Caribbean News in Brief for February 24, 2011


Hodges Bay, Antigua: Sir Fred Phillips, St. Kitts and Nevis’ first governor, has died at the age of 92.

Sir Fred died at his Hodges Bay, Antigua home on Sunday after a prolonged illness.

He became the first Black governor of what was then St. Kitts-Nevis-Anguilla on the attainment of Statehood on February 27, 1967 and served until 1969. He had served earlier as Administrator until February 27, 1967 when he succeeded Henry Howard.

He was also Cabinet Secretary of the West Indies Federation from 1960 to 1962, Senior Assistant Registrar at the University of the West Indies from 1966 and 1967, and chairman of Grenada Telecommunications Ltd, Telecoms of Dominica, and USAID Agricultural Venture.

St. Kitts and Nevis’ Prime Minister Dr. Denzil Douglas has expressed “sadness” at Sir Fred’s passing.


Santo Domingo, Dominican Republic: The Dominican Republic is taking new steps to prevent the spread of cholera from Haiti.

The government in Santo Domingo says it will burn fresh meat and seafood from Haiti that does not have a certificate demonstrating it is free of cholera bacteria.

Health Minister Bautista Rojas says the military has been authorized to seize and destroy uncertified raw animal products.

Dominican authorities blame lobster from Haiti for sickening dozens of people at a wedding last month.

The Dominican Republic says three people have died and 400 sickened from cholera since October.


Georgetown, Guyana: An expert from the Japan International Cooperation Agency has been dispatched by the Japanese government to the Caribbean Environment and Health Institute to enhance cooperation in regional solid waste management.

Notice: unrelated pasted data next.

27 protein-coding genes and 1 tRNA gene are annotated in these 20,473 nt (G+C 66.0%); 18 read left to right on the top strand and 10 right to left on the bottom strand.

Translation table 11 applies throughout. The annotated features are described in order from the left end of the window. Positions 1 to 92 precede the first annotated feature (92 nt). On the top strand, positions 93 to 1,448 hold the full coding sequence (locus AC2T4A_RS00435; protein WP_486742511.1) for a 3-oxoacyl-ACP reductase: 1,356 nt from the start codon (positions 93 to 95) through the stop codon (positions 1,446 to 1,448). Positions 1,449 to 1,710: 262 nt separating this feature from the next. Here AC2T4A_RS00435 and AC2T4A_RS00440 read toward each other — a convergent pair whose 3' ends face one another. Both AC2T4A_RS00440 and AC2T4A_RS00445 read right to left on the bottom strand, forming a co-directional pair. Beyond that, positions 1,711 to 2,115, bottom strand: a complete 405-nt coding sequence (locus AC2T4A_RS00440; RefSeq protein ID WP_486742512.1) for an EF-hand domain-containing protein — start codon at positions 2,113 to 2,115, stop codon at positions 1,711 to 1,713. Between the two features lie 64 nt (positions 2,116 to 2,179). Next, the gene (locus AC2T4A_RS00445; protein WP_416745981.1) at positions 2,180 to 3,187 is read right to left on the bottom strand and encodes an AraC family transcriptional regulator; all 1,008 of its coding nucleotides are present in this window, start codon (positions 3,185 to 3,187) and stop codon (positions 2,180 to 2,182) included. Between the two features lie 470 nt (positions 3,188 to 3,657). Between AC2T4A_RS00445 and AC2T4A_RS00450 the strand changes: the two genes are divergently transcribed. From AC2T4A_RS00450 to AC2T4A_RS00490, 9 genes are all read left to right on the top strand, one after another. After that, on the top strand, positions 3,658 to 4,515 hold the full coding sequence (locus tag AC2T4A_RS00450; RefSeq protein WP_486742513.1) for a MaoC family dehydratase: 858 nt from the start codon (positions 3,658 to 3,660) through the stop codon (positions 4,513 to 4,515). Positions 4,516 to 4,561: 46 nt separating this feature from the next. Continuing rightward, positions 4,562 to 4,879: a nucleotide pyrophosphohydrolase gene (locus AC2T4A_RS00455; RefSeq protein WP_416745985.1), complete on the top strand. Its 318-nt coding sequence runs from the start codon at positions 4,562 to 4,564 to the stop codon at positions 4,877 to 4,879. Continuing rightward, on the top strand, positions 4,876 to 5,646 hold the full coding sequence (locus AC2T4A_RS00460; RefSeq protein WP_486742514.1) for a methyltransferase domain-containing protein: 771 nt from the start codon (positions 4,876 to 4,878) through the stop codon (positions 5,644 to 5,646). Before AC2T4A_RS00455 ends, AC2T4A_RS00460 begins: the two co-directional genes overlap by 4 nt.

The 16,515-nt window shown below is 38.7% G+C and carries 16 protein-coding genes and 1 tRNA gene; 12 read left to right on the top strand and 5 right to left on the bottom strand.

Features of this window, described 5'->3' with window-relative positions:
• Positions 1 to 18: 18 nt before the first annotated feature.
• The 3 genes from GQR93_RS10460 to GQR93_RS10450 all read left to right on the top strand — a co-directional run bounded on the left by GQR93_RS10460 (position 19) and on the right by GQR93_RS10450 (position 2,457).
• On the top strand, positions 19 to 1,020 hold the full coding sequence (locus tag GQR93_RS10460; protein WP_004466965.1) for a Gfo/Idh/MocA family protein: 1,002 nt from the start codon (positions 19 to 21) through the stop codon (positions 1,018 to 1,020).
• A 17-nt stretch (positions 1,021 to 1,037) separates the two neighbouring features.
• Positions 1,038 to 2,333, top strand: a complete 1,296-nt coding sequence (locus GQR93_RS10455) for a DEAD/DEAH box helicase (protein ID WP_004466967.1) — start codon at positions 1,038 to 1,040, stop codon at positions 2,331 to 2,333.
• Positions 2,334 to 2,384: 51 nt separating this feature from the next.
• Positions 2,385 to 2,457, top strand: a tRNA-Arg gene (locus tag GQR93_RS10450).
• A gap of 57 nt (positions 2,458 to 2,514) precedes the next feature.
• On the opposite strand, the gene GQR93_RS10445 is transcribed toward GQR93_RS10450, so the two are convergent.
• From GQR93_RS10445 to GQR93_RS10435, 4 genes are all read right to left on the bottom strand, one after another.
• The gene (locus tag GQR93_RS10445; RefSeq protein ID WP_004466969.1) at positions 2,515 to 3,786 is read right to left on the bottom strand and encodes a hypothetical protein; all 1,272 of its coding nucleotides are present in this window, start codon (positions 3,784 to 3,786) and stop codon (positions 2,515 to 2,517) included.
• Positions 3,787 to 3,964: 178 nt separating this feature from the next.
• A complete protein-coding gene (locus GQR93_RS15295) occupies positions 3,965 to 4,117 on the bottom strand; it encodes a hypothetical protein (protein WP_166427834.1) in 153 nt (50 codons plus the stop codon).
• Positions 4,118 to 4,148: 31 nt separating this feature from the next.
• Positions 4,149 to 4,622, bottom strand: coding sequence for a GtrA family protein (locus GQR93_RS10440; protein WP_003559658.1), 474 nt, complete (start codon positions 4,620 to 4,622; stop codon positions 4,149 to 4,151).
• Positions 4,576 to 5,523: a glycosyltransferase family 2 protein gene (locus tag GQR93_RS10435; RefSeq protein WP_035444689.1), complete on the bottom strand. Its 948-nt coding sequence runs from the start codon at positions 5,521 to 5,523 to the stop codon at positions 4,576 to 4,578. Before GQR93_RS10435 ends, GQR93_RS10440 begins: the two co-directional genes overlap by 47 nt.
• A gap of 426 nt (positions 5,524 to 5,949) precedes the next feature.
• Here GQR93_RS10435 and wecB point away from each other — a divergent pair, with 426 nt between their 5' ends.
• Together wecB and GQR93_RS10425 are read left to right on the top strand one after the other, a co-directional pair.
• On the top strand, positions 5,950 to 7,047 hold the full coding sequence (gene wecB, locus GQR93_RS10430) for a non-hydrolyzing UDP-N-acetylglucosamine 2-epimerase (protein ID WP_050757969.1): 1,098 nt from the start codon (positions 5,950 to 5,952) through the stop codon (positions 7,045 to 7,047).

Hideki Wada, whose mission ends next month, will work with officials in solid waste management in seven Caribbean Community (CARICOM) Member States.

Those countries are Antigua and Barbuda, Grenada, Jamaica, St. Kitts and Nevis, St. Lucia, St. Vincent and the Grenadines and Trinidad and Tobago.

“In recognition of the need for improvement in critical areas such as landfill construction, education, national policy, financing and networking, Mr. Wada will cover issues including source segregation, final disposal, environmental education, facility preparation, municipal waste and industrial waste,” a statement from the CARICOM Secretariat said.

CARICOM member states have entered several agreements with Japan on enhancing cooperation between the two parties in waste management.


Providenciales, Turks and Caicos Islands: JetBlue has launched its low fare service to Providenciales, making it the 16th destination in the region which the airline serves.

Daily flights from New York’s John F. Kennedy Airport began last week while weekly Saturday service began last weekend from Boston’s Logan International Airport.

“We’re excited to begin this new Caribbean adventure,” said Scott Laurence, JetBlue’s vice president of network planning. “Providenciales and the more than 40 islands that make up the Turks and Caicos are a perfect addition to our wide array of Caribbean leisure destinations.”

Ralph Higgs, Director of the Turks and Caicos Tourist Board, said the new service is “a win-win situation for all involved.”

CEO of the Turks and Caicos Islands Airports Authority, John Smith, said he was looking forward to a long relationship with JetBlue.

JetBlue will operate its Providenciales service with its 150-seat Airbus A320 aircraft.

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